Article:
With a playoff spot already clinched by the Boston Celtics, Brad Stevens was asked if he'll rest his starters over the final two games of the regular season.
"[We'll] play the usual [players]. We've really put a lot of emphasis on putting our foot on the gas and leaving it there, and making sure that we're focused on playing well," Stevens responded before Tuesday's tilt against the Toronto Raptors. "In the last four games, three of them being on the road, I thought we had a lot of good moments, and I'm hopeful to build off that."
In all likelihood the Celtics will have a date with LeBron James and the Cleveland Cavaliers, but there's still an outside chance they end up facing the Atlanta Hawks. But the only way that'll happen is if they lose their final two games, and the Indiana Pacers win both of theirs.
Before the Cavaliers threw their home-and-home set this past weekend, they were third in the league with a dominant plus-8.9 Net Rating since March. The Celtics may be better off facing the Hawks, who actually have a worse Net Rating than Boston since their 19-game winning streak was snapped on February 2.
With that in mind, Stevens didn't exactly rule out the possibility of players resting Wednesday against Milwaukee, though he says it's for rest, not for playoff seeding.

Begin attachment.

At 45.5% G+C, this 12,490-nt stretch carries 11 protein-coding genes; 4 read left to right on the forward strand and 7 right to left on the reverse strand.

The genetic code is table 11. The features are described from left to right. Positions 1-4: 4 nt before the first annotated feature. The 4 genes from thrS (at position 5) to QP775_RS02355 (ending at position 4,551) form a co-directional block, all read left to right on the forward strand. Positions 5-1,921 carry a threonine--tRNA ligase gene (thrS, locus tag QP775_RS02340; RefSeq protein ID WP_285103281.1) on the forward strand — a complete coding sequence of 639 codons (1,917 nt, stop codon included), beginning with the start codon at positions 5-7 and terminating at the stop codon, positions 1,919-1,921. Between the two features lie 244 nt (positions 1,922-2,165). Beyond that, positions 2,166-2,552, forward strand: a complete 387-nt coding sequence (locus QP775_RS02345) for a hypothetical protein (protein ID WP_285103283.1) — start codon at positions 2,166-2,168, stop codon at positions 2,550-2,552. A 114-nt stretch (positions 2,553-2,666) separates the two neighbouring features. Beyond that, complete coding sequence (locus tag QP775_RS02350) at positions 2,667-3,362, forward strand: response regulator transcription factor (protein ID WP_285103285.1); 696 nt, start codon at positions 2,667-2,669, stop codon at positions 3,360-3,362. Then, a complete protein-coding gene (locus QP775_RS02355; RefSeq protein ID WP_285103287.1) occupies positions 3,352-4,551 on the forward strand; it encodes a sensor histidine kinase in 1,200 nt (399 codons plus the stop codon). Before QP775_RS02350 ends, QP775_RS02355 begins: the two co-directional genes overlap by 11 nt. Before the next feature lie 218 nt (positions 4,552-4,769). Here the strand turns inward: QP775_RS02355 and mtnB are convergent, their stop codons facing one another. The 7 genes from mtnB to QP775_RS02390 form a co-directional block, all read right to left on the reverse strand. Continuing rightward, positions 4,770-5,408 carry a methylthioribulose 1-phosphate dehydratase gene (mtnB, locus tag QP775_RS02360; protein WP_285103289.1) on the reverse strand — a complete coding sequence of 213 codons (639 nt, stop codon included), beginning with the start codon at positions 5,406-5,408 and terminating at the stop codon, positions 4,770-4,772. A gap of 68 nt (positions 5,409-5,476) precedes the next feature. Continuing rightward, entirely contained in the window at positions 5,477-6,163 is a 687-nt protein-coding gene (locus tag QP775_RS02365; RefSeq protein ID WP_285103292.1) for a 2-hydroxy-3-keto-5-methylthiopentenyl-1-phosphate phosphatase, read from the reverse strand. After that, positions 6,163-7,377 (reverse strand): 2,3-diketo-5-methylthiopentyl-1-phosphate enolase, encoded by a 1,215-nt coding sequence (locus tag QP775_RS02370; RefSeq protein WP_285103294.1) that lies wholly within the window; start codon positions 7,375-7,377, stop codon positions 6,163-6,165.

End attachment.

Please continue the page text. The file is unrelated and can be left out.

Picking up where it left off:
"There are a couple [of players who could rest], and we'll talk about it tomorrow," Stevens said. "Hopefully these guys feel pretty good right now as it is, but with the back-to-back and then knowing that we're going to play our first game this weekend, we'll manage [the rest against Milwaukee] tomorrow appropriately."
Even if the Celtics would secretly prefer to face the Hawks, it's unlikely to happen with a strong chance of victory tonight against Toronto. Unlike the Celtics, the Raptors will be resting two of their best players: DeMar DeRozan, who has scored 61 points on 50 shots against the Celtics this season, will be inactive, and Amir Johnson will come off the bench.
"We're going in as the underdogs either way. We can go out there and play freely," rookie Marcus Smart said, who clearly doesn't care about the first round opponent. "You've seen it before in all levels of basketball, when the underdogs play freely, and then there's a turn of events."
Regardless of the opponent, the Boston Celtics will need to keep playing their grinding, high-intensity version of basketball, and maybe, just maybe, they'll stun the world and make a playoff run.